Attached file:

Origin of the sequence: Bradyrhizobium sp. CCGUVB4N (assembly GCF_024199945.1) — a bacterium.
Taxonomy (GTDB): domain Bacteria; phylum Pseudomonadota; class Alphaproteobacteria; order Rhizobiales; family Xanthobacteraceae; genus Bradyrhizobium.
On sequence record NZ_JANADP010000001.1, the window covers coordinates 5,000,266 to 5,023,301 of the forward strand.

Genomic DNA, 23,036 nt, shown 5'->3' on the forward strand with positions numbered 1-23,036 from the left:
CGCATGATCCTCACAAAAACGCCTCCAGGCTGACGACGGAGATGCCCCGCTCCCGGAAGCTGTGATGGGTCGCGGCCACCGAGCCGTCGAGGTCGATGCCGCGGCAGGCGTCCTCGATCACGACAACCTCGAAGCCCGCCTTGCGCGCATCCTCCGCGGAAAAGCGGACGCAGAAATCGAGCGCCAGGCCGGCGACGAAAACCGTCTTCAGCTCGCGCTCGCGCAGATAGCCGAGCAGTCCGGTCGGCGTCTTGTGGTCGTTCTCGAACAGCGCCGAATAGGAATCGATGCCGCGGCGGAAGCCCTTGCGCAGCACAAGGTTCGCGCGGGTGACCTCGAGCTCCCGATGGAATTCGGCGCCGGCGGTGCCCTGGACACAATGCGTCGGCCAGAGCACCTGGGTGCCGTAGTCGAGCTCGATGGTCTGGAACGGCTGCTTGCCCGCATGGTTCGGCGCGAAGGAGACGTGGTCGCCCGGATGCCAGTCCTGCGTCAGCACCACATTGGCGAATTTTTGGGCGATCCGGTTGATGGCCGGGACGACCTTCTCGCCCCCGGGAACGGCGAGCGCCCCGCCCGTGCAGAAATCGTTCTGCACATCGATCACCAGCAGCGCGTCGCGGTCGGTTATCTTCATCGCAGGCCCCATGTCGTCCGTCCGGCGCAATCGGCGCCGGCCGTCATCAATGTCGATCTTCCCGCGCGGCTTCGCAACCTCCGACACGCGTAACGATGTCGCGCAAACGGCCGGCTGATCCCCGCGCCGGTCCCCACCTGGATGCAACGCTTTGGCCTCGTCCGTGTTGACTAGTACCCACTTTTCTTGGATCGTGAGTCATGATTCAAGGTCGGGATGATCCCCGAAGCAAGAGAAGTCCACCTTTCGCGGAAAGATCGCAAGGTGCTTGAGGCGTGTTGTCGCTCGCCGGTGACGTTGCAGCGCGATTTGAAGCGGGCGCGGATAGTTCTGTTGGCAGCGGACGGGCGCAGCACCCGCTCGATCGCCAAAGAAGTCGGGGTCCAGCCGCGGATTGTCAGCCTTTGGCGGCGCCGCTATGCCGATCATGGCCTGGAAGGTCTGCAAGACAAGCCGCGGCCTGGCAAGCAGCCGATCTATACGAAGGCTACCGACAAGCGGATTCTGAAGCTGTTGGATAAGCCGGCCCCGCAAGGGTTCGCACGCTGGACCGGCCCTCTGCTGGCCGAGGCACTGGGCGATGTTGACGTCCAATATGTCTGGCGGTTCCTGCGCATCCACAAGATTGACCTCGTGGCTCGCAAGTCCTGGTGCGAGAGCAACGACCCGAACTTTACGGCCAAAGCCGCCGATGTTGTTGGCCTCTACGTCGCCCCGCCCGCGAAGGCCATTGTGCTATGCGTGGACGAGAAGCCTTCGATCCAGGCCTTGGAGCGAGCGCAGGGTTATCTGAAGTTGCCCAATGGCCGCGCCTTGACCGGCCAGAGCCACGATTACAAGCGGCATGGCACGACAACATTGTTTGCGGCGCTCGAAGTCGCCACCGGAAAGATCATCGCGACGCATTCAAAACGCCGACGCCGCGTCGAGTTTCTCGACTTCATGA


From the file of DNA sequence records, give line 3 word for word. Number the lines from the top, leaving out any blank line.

On sequence record NZ_JANADP010000001.1, the window covers coordinates 5,000,266 to 5,023,301 of the forward strand.